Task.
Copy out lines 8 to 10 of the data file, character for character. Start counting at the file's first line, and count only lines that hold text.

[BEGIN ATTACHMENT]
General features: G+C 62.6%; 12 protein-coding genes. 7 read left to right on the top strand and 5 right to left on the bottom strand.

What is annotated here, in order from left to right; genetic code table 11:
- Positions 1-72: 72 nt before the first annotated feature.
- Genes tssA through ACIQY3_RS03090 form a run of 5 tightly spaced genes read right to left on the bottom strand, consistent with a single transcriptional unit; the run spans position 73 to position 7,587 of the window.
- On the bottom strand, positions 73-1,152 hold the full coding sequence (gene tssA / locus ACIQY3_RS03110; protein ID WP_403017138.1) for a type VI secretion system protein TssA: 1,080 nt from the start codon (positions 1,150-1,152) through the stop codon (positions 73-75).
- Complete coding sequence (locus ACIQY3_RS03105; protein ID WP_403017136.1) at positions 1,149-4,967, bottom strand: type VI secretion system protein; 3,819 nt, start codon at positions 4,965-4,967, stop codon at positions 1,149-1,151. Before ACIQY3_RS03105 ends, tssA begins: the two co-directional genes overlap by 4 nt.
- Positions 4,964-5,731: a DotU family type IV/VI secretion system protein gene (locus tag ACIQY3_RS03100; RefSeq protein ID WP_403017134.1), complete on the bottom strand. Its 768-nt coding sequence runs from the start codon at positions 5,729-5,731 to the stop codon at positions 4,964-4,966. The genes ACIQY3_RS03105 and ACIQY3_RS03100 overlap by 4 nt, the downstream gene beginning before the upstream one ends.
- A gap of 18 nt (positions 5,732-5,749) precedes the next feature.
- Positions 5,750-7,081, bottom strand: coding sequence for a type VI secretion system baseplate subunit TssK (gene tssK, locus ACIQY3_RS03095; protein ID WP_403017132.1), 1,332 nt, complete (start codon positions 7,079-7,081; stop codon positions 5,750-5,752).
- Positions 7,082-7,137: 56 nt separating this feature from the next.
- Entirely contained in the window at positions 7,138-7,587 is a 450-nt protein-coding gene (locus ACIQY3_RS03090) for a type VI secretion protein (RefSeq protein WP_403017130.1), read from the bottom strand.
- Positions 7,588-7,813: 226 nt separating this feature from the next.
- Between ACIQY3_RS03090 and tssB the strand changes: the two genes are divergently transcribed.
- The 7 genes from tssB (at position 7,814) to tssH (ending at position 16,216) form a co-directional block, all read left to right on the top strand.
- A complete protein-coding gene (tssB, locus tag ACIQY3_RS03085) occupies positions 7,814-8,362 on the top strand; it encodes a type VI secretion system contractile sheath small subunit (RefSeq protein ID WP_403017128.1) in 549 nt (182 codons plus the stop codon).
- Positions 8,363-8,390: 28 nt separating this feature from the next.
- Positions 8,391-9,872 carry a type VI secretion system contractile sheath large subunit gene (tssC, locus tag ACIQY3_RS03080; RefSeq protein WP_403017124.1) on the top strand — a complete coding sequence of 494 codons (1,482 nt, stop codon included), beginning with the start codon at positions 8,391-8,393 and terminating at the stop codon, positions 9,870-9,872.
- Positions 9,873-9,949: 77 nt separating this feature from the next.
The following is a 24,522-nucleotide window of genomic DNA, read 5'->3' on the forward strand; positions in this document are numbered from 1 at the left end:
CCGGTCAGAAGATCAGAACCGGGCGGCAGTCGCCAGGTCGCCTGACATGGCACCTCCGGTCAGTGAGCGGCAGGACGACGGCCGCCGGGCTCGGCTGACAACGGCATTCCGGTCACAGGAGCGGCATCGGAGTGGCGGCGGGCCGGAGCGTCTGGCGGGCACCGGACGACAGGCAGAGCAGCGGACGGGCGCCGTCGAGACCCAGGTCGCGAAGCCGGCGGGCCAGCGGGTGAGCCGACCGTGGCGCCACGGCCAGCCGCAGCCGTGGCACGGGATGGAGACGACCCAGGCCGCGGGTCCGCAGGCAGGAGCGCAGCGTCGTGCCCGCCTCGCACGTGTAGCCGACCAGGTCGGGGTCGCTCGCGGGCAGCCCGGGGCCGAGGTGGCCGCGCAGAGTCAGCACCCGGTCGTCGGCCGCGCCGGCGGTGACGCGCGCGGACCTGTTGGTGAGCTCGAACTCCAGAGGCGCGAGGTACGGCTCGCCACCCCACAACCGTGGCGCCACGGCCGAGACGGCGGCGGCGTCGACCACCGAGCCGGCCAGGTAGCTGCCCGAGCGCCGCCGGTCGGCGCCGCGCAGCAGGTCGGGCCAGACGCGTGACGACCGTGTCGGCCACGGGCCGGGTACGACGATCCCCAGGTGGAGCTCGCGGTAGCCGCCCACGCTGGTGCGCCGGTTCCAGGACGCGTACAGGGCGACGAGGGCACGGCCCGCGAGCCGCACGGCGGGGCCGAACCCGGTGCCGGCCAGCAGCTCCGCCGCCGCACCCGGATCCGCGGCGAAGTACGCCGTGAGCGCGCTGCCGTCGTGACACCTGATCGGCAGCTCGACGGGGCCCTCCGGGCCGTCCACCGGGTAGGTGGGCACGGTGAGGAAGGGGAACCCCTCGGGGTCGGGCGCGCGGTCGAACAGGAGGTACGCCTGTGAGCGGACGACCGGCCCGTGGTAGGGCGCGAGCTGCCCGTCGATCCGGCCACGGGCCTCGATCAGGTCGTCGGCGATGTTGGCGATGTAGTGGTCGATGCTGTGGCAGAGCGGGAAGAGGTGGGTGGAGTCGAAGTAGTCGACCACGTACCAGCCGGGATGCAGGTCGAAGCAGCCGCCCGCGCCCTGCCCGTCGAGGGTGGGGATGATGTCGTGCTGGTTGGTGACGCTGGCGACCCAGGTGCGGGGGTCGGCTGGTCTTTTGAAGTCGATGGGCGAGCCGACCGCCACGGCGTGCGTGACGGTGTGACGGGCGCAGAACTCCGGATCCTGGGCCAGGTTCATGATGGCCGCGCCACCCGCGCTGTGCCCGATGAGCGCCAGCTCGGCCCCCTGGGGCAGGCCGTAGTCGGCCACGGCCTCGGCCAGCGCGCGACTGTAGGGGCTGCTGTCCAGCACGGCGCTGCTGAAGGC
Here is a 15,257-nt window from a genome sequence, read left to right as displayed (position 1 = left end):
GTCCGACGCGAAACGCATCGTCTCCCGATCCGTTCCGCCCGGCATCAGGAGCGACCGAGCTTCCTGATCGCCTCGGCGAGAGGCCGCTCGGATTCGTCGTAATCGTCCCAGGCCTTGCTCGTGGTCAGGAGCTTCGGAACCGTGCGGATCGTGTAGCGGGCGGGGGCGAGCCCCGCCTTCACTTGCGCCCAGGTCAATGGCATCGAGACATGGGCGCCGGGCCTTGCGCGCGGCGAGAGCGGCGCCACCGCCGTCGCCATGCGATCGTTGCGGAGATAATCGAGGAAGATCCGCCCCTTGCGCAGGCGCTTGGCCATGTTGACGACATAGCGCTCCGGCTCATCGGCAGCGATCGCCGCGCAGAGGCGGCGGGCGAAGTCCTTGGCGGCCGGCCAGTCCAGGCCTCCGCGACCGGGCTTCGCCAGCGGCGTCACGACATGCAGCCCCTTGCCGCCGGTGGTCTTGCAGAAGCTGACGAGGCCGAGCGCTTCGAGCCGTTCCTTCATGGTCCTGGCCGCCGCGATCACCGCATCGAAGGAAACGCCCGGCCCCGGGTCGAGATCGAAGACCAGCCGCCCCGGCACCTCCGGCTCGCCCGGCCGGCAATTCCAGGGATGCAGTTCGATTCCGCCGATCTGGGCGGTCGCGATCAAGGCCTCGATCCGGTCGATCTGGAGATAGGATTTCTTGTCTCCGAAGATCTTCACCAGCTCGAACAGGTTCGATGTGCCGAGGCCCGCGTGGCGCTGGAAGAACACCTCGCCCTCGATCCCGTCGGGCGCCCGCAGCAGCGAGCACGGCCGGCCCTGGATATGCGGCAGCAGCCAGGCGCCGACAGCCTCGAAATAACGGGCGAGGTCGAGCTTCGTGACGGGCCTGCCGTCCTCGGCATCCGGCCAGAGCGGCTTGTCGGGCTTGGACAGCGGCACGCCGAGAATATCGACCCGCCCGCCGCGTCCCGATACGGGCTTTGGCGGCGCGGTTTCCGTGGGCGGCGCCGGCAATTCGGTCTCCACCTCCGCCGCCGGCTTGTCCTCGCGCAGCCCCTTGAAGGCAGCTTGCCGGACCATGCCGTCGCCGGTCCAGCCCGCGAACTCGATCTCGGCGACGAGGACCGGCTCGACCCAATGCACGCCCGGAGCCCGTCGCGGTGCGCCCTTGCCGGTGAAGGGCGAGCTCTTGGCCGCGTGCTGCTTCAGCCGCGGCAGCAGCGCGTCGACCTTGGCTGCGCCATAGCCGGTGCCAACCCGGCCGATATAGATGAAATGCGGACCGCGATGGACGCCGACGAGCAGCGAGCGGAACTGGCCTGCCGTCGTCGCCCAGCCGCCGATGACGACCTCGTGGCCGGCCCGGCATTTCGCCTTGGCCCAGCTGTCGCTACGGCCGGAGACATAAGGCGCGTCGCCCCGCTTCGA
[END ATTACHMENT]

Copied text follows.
- A gap of 18 nt (positions 5,732-5,749) precedes the next feature.
- Positions 5,750-7,081, bottom strand: coding sequence for a type VI secretion system baseplate subunit TssK (gene tssK, locus ACIQY3_RS03095; protein ID WP_403017132.1), 1,332 nt, complete (start codon positions 7,079-7,081; stop codon positions 5,750-5,752).
- Positions 7,082-7,137: 56 nt separating this feature from the next.